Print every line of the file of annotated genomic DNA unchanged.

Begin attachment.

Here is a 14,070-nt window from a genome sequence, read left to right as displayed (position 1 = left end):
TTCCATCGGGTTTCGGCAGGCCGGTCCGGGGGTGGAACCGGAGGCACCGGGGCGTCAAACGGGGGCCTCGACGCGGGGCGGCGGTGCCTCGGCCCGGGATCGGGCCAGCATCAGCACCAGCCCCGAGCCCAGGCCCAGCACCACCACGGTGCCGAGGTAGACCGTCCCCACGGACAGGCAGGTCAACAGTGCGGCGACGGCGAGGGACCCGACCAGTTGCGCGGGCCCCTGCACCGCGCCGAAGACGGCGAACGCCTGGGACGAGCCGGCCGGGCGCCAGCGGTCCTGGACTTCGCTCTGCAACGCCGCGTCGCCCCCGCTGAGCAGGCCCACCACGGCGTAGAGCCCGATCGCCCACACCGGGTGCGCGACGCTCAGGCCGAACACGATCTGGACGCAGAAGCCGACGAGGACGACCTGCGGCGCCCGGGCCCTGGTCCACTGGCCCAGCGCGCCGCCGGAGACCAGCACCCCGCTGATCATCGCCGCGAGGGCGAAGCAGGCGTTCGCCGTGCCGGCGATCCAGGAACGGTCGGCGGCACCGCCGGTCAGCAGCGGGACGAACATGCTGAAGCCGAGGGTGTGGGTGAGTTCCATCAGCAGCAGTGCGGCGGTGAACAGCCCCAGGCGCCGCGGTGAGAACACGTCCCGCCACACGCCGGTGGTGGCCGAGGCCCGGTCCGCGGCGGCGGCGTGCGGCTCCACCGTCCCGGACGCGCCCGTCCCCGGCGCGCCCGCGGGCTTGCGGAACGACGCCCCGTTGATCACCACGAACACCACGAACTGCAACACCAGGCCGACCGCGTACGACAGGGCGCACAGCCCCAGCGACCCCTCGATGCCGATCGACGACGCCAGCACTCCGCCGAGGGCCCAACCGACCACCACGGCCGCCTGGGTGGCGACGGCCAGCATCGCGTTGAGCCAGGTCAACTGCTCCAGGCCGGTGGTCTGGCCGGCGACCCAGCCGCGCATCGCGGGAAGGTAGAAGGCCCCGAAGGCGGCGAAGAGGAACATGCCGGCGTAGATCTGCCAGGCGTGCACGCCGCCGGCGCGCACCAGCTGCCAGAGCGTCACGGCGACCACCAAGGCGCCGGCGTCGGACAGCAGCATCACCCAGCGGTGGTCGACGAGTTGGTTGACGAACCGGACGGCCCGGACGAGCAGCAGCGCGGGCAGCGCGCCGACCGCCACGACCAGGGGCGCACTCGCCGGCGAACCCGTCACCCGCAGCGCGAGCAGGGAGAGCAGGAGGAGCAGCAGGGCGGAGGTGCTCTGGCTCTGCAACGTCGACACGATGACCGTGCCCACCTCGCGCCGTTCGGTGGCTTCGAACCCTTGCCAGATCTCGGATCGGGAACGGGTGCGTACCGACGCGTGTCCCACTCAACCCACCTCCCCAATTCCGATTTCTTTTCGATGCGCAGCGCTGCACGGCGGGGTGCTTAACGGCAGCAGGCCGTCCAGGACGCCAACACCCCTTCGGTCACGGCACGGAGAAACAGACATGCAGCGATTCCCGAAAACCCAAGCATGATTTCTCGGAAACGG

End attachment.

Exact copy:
Here is a 14,070-nt window from a genome sequence, read left to right as displayed (position 1 = left end):
TTCCATCGGGTTTCGGCAGGCCGGTCCGGGGGTGGAACCGGAGGCACCGGGGCGTCAAACGGGGGCCTCGACGCGGGGCGGCGGTGCCTCGGCCCGGGATCGGGCCAGCATCAGCACCAGCCCCGAGCCCAGGCCCAGCACCACCACGGTGCCGAGGTAGACCGTCCCCACGGACAGGCAGGTCAACAGTGCGGCGACGGCGAGGGACCCGACCAGTTGCGCGGGCCCCTGCACCGCGCCGAAGACGGCGAACGCCTGGGACGAGCCGGCCGGGCGCCAGCGGTCCTGGACTTCGCTCTGCAACGCCGCGTCGCCCCCGCTGAGCAGGCCCACCACGGCGTAGAGCCCGATCGCCCACACCGGGTGCGCGACGCTCAGGCCGAACACGATCTGGACGCAGAAGCCGACGAGGACGACCTGCGGCGCCCGGGCCCTGGTCCACTGGCCCAGCGCGCCGCCGGAGACCAGCACCCCGCTGATCATCGCCGCGAGGGCGAAGCAGGCGTTCGCCGTGCCGGCGATCCAGGAACGGTCGGCGGCACCGCCGGTCAGCAGCGGGACGAACATGCTGAAGCCGAGGGTGTGGGTGAGTTCCATCAGCAGCAGTGCGGCGGTGAACAGCCCCAGGCGCCGCGGTGAGAACACGTCCCGCCACACGCCGGTGGTGGCCGAGGCCCGGTCCGCGGCGGCGGCGTGCGGCTCCACCGTCCCGGACGCGCCCGTCCCCGGCGCGCCCGCGGGCTTGCGGAACGACGCCCCGTTGATCACCACGAACACCACGAACTGCAACACCAGGCCGACCGCGTACGACAGGGCGCACAGCCCCAGCGACCCCTCGATGCCGATCGACGACGCCAGCACTCCGCCGAGGGCCCAACCGACCACCACGGCCGCCTGGGTGGCGACGGCCAGCATCGCGTTGAGCCAGGTCAACTGCTCCAGGCCGGTGGTCTGGCCGGCGACCCAGCCGCGCATCGCGGGAAGGTAGAAGGCCCCGAAGGCGGCGAAGAGGAACATGCCGGCGTAGATCTGCCAGGCGTGCACGCCGCCGGCGCGCACCAGCTGCCAGAGCGTCACGGCGACCACCAAGGCGCCGGCGTCGGACAGCAGCATCACCCAGCGGTGGTCGACGAGTTGGTTGACGAACCGGACGGCCCGGACGAGCAGCAGCGCGGGCAGCGCGCCGACCGCCACGACCAGGGGCGCACTCGCCGGCGAACCCGTCACCCGCAGCGCGAGCAGGGAGAGCAGGAGGAGCAGCAGGGCGGAGGTGCTCTGGCTCTGCAACGTCGACACGATGACCGTGCCCACCTCGCGCCGTTCGGTGGCTTCGAACCCTTGCCAGATCTCGGATCGGGAACGGGTGCGTACCGACGCGTGTCCCACTCAACCCACCTCCCCAATTCCGATTTCTTTTCGATGCGCAGCGCTGCACGGCGGGGTGCTTAACGGCAGCAGGCCGTCCAGGACGCCAACACCCCTTCGGTCACGGCACGGAGAAACAGACATGCAGCGATTCCCGAAAACCCAAGCATGATTTCTCGGAAACGG